As if the American League East needs to become even more fiercely competitive.
The Yankees and Red Sox are always financial heavyweights in the international market. Last year the Rays joined the party by handing big bonuses to Venezuelan third baseman Cesar Perez and Venezuelan shortstop Juniel Querecuto. Now it appears that the Blue Jays and Orioles are ready to step up their overseas spending when the international signing period begins on July 2, the first date upon which 16-year-old international prospects can sign.
Sources have told Baseball America that the Orioles, a perennially frugal club in the international market, have increased their presence in Latin America and are looking to land a top player. The Orioles juggled their front office in March, swapping the
roles of John Stockstill and and his brother David Stockstill by naming
David Stockstill their international scouting director and John
Stockstill their farm director. The Orioles were high on Dominican shortstop Miguel Sano last year, but many believe the Orioles could pull the trigger this year to sign a prospect at the top of the 2010 class.
The Blue Jays are no strangers to the international market, having awarded high six-figure bonuses to Venezuelan catcher Santiago Nessy last year and Dominican shortstop Gustavo Pierre the year prior, but early forecasts have them as one of the top five spenders in the 2010 international market. The Blue Jays, who gave a four-year, $10 million contract to 21-year-old Cuban shortstop Adeiny Hechavarria in April, are believed to be the frontrunners for Venezuela's top pitcher and could land other top Latin American prospects as well.
The Diamondbacks signed seven picks in the first two rounds of last year's draft and weren't big spenders in Latin America in 2009, but they signed Dominican outfielder Wagner Mateo in May for $512,000 and could have a larger presence in the international market this summer. The Astros unveiled their new academy in the Dominican Republic in May and could make more noise in the market this year as well.
The Rangers, Mariners and Yankees also figure to be active for prospects at the top of the market as usual. The Mariners don't have a first-round pick in the draft and the Yankees don't pick until No. 32 overall; all three teams could come away with at least two of the top prospects from this year's class.
While July 2 is less than five weeks away, some scouts are already looking forward to a promising 2011 class. Whereas in 2009 the top of the class was clearly defined well before July 2 with three elite players—Sano (Twins), Gary Sanchez (Yankees) and Mateo (Diamondbacks)—the top of the 2010 group seems to be more muddled. Many scouts in the Dominican Republic say the 2010 class is lighter than most years, which means there is a wider range of players who could end up with the top bonuses in a hitter-heavy crop.
"I know people say it's a down year, but there is talent out there," said one international scouting director. "And as time progresses, there are always more guys who pop up all over the place. Sano, Sanchez—those were huge guys. I think the standout, big-time guy isn't there, but there's still bunch of guys out there who are middle-range type guys."
One of the top prospects on the market appears ticketed to Toronto, as the Blue Jays are expected to sign Venezuelan righthander Adonis Cardona for $2.8 million—which would be a Venezuelan record and the second-highest bonus for any Latin American pitcher after Ynoa—though some scouts believe the true figure might be lower or at least slightly different. At 6-foot-4, Cardona stands out for his highly projectable frame and present arm strength with a fastball that can sit at 88-91 mph and touch 93. Cardona should have a plus fastball and could one day throw in the mid-90s. He also shows some feel for a changeup.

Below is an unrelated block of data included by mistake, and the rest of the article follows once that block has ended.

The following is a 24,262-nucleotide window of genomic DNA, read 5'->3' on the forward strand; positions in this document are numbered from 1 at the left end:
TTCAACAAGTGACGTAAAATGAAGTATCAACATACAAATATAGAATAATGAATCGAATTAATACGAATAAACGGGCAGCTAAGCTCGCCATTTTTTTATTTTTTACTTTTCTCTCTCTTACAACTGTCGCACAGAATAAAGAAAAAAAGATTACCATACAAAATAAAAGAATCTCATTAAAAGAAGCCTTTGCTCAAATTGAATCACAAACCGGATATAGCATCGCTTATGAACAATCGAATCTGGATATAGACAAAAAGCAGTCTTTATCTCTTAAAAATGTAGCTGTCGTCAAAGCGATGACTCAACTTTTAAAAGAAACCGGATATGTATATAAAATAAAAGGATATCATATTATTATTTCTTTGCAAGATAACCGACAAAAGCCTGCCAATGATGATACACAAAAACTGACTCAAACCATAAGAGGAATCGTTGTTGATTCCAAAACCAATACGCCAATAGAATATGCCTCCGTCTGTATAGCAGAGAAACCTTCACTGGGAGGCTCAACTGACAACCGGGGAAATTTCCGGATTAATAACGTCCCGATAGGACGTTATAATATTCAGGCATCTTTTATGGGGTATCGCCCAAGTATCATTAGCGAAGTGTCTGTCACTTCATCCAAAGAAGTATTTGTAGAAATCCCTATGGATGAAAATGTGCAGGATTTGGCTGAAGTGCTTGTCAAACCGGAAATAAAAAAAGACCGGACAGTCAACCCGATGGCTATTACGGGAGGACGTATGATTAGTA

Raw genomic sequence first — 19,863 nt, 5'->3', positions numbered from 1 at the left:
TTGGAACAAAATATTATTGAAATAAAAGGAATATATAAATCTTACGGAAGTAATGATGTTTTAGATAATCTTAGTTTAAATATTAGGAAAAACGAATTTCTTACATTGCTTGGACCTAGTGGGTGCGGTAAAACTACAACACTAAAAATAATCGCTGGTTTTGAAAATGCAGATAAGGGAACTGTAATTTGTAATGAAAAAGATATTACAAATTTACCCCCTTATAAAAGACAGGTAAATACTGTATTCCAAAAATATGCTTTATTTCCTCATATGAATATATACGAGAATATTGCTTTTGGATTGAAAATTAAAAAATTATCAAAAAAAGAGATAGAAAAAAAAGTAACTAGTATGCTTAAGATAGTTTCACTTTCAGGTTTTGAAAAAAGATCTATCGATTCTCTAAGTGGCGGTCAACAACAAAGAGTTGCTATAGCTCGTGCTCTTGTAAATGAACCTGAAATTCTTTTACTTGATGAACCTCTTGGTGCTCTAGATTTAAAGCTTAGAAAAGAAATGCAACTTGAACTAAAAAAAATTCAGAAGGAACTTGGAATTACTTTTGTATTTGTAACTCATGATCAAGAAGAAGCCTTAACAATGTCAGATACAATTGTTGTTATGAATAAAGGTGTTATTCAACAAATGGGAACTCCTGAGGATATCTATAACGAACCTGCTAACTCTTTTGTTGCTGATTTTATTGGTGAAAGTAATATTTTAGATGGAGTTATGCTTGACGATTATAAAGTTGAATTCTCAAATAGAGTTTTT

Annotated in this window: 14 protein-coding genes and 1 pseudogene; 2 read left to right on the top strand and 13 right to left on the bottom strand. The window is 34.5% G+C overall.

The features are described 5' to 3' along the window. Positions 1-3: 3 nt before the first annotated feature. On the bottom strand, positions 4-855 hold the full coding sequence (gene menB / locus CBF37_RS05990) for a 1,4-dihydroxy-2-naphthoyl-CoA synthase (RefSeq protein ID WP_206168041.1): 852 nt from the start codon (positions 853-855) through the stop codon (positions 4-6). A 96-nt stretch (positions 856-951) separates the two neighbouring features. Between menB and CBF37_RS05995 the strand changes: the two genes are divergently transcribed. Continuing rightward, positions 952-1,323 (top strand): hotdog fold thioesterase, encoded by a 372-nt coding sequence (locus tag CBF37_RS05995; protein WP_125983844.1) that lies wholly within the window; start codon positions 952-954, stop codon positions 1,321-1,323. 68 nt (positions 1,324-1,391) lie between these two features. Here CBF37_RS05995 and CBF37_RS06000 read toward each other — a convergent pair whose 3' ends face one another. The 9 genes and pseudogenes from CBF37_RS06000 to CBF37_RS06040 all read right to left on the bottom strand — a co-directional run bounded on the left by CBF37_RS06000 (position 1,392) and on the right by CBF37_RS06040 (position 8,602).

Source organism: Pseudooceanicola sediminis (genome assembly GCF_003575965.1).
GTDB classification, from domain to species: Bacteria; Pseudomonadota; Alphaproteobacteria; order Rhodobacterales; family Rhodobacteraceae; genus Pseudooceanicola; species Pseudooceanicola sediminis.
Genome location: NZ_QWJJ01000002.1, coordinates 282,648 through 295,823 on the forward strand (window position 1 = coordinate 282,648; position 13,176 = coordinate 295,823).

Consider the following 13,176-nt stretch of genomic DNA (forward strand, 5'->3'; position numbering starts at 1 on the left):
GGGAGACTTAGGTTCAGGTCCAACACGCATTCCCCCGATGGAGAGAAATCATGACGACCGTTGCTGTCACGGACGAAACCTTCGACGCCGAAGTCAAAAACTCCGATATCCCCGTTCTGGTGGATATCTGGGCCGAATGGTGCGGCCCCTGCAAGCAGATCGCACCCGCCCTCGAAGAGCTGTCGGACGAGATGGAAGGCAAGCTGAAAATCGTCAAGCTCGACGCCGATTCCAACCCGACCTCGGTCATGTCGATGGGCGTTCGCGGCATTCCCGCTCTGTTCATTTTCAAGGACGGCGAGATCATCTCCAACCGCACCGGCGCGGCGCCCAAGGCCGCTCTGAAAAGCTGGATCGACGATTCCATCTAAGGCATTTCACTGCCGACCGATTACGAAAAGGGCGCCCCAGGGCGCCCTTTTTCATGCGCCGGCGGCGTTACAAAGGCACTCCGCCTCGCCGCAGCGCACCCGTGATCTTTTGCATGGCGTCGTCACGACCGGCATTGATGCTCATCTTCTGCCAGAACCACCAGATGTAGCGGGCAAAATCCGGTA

While Cardona is seen as one of the top pitchers available for this year's class, even scouts who generally liked him have their concerns. One international scouting director said he saw Cardona flash a solid curveball, but most scouts have called Cardona's curveball a below-average pitch. Cardona is more of a thrower than a pitcher, and some scouts aren't certain he will remain a starter due in part to his mechanics, though he has also been difficult for scouts to see lately.
Another player with strong ties to an organization is Dominican outfielder Phillips Castillo, who is expected to sign with the Mariners for $2 million on July 2. A 16-year-old righthanded hitter, Castillo has a wiry build at around 6-foot-2, 175 pounds and stands out for his potential at the plate, with excellent bat speed and power potential. With average speed and an average arm, Castillo will be a corner outfielder in pro ball.
Oakland made its mark on international history by going to the Dominican Republic to sign righthander Michael Ynoa for $4.25 million in 2008, but more recently the Athletics have been scouring Venezuela for the country's top talent. Their prime target this year appears to be Venezuelan third baseman Renato Nunez, who international sources say they believe will sign with the Athletics for a seven-figure bonus.
Nunez is an offensive-oriented, righthanded hitter who trains with Ciro Barrios, the prominent Venezuelan trainer whose past players include Reds center fielder Yorman Rodriguez. Nunez, 16, played for Venezuela at the World Youth Championships in August in Taiwan, where he had a four-hit game against Mexico and hit .333/.385/.583 with a triple, four doubles, a walk and five strikeouts in 24 at-bats, though he also led the team with five errors.
Nunez is one of the best hitters on the market, standing out at the plate with a clean swing and plus power. Reviews of Nunez's defense are mixed, with some believing he might have to move off the position, though others don't share that concern. Some scouts think Nunez's well-proportioned 6-foot-1, 175-pound frame and good athleticism would make him a good fit at catcher in pro ball, though he figures to sign as a third baseman.